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Question of the Day
Medvedev says ties will not be harmed
MOSCOW | Attempts to derail improvements in relations between Russia and the United States will fail, Russian President Dmitry Medvedev wrote in a letter to U.S. counterpart Barack Obama amid a spy scandal.
Congratulating Mr. Obama on the July 4 Independence Day, he wrote: “[Our] constructive, neighborly relations … make it futile to try to downplay the importance of our achievements.”
While Washington and Moscow have pledged that the U.S. arrests last week of 10 alleged spies working for Russia will not damage ties, Russian Prime Minister Vladimir Putin has accused U.S. authorities of going “out of control.”
Moscow has acknowledged that the spy suspects are Russian citizens. Prosecutors stopped short of accusing them of espionage — seeking classified information — but charged them with being unregistered agents of a foreign government.
Clinton calls on Turkey to move ahead on ties
YEREVAN | Secretary of State Hillary Rodham Clinton on Sunday called on Turkey to move forward on stalled efforts to normalize ties with neighboring Armenia and on opening the two countries’ shared border.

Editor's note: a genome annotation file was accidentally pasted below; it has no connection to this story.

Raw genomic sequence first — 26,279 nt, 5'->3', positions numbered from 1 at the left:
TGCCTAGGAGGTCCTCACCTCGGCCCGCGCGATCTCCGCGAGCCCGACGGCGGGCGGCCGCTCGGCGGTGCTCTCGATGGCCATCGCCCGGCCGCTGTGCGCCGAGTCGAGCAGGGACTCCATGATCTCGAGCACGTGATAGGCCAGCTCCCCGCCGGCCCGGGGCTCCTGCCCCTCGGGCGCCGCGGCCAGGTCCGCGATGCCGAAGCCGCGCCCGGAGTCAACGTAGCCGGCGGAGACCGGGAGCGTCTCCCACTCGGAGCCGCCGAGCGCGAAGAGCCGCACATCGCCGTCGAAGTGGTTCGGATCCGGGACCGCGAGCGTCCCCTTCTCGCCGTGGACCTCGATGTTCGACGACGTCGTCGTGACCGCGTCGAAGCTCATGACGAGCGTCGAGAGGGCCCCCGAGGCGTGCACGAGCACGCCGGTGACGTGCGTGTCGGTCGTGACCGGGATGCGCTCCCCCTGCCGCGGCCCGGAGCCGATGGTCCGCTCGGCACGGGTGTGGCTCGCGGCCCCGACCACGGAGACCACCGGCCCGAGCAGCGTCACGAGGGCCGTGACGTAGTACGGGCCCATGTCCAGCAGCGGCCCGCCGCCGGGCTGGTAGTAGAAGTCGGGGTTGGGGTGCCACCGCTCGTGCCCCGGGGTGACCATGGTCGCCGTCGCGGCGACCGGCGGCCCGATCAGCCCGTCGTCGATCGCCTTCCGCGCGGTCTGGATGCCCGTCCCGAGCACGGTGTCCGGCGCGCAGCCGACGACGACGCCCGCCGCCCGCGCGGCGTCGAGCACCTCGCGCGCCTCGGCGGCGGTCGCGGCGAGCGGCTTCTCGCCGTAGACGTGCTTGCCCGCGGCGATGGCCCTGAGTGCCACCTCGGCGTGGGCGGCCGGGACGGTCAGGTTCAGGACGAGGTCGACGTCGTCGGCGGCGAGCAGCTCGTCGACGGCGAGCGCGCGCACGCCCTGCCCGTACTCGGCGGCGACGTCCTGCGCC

“We urge Turkey to take the steps that it promised to take and that both sides continue to try to find the opportunities to open doors to reconciliation and normalization,” Mrs. Clinton said at press conference with her Armenian counterpart, Eduard Nalbandian, during a visit to Yerevan.
Armenia and Turkey signed a landmark deal in October to establish diplomatic ties and reopen their border after decades of hostility stemming from World War I-era massacres of Armenians under the Ottoman Empire.
But ratification of the deal faltered amid mutual recriminations that the other side was not committed to reconciliation and Armenia in April announced it was removing the agreement from its parliament’s agenda.
Yerevan blamed Ankara for stalling ratification and linking the agreement with Armenia’s conflict with Turkish ally Azerbaijan over the breakaway Nagorno- Karabakh region.
Ankara in turn accused Yerevan of undermining the reconciliation efforts after a January ruling of Armenia’s constitutional court cleared the deal but said it could not contradict Yerevan’s official line that Armenians were victims of genocide under Ottoman Turkey.
Armenians say up to 1.5 million of their kin were systematically killed between 1915 and 1917 as the Ottoman Empire, the predecessor of modern Turkey, was falling apart.
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